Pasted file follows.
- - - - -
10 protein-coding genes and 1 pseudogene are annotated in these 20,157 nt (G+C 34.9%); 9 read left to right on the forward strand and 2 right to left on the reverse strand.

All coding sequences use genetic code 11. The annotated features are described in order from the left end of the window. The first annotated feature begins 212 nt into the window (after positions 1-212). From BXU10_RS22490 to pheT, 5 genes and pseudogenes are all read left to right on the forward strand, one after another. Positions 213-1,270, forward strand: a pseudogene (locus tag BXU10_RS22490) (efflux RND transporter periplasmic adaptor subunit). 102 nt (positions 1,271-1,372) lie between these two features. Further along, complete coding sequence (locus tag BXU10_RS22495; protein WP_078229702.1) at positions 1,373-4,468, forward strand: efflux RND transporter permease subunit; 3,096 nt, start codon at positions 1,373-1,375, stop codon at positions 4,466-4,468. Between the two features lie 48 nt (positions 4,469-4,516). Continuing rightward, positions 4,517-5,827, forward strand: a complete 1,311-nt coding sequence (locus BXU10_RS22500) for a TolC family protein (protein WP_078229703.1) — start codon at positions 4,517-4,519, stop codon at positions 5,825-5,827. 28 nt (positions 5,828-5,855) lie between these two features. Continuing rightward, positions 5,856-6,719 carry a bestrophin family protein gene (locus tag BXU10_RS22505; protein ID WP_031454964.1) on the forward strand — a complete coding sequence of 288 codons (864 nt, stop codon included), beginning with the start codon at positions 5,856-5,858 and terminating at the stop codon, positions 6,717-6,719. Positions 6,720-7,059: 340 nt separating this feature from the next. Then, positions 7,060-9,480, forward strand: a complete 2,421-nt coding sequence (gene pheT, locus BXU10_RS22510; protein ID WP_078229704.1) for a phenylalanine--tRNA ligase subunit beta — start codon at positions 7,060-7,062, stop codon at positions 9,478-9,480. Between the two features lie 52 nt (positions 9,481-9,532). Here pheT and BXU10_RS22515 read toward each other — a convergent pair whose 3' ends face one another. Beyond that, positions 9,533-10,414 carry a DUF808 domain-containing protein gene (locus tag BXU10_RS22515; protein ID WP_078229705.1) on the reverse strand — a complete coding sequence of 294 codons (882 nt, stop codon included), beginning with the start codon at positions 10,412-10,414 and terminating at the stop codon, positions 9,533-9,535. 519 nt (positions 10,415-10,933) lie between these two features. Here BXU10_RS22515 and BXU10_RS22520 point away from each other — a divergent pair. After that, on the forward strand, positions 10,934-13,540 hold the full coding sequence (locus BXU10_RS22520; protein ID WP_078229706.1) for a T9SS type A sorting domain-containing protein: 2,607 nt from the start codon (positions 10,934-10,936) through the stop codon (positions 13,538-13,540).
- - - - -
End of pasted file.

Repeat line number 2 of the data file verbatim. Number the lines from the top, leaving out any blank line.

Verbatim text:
All coding sequences use genetic code 11. The annotated features are described in order from the left end of the window. The first annotated feature begins 212 nt into the window (after positions 1-212). From BXU10_RS22490 to pheT, 5 genes and pseudogenes are all read left to right on the forward strand, one after another. Positions 213-1,270, forward strand: a pseudogene (locus tag BXU10_RS22490) (efflux RND transporter periplasmic adaptor subunit). 102 nt (positions 1,271-1,372) lie between these two features. Further along, complete coding sequence (locus tag BXU10_RS22495; protein WP_078229702.1) at positions 1,373-4,468, forward strand: efflux RND transporter permease subunit; 3,096 nt, start codon at positions 1,373-1,375, stop codon at positions 4,466-4,468. Between the two features lie 48 nt (positions 4,469-4,516). Continuing rightward, positions 4,517-5,827, forward strand: a complete 1,311-nt coding sequence (locus BXU10_RS22500) for a TolC family protein (protein WP_078229703.1) — start codon at positions 4,517-4,519, stop codon at positions 5,825-5,827. 28 nt (positions 5,828-5,855) lie between these two features. Continuing rightward, positions 5,856-6,719 carry a bestrophin family protein gene (locus tag BXU10_RS22505; protein ID WP_031454964.1) on the forward strand — a complete coding sequence of 288 codons (864 nt, stop codon included), beginning with the start codon at positions 5,856-5,858 and terminating at the stop codon, positions 6,717-6,719. Positions 6,720-7,059: 340 nt separating this feature from the next. Then, positions 7,060-9,480, forward strand: a complete 2,421-nt coding sequence (gene pheT, locus BXU10_RS22510; protein ID WP_078229704.1) for a phenylalanine--tRNA ligase subunit beta — start codon at positions 7,060-7,062, stop codon at positions 9,478-9,480. Between the two features lie 52 nt (positions 9,481-9,532). Here pheT and BXU10_RS22515 read toward each other — a convergent pair whose 3' ends face one another. Beyond that, positions 9,533-10,414 carry a DUF808 domain-containing protein gene (locus tag BXU10_RS22515; protein ID WP_078229705.1) on the reverse strand — a complete coding sequence of 294 codons (882 nt, stop codon included), beginning with the start codon at positions 10,412-10,414 and terminating at the stop codon, positions 9,533-9,535. 519 nt (positions 10,415-10,933) lie between these two features. Here BXU10_RS22515 and BXU10_RS22520 point away from each other — a divergent pair. After that, on the forward strand, positions 10,934-13,540 hold the full coding sequence (locus BXU10_RS22520; protein ID WP_078229706.1) for a T9SS type A sorting domain-containing protein: 2,607 nt from the start codon (positions 10,934-10,936) through the stop codon (positions 13,538-13,540).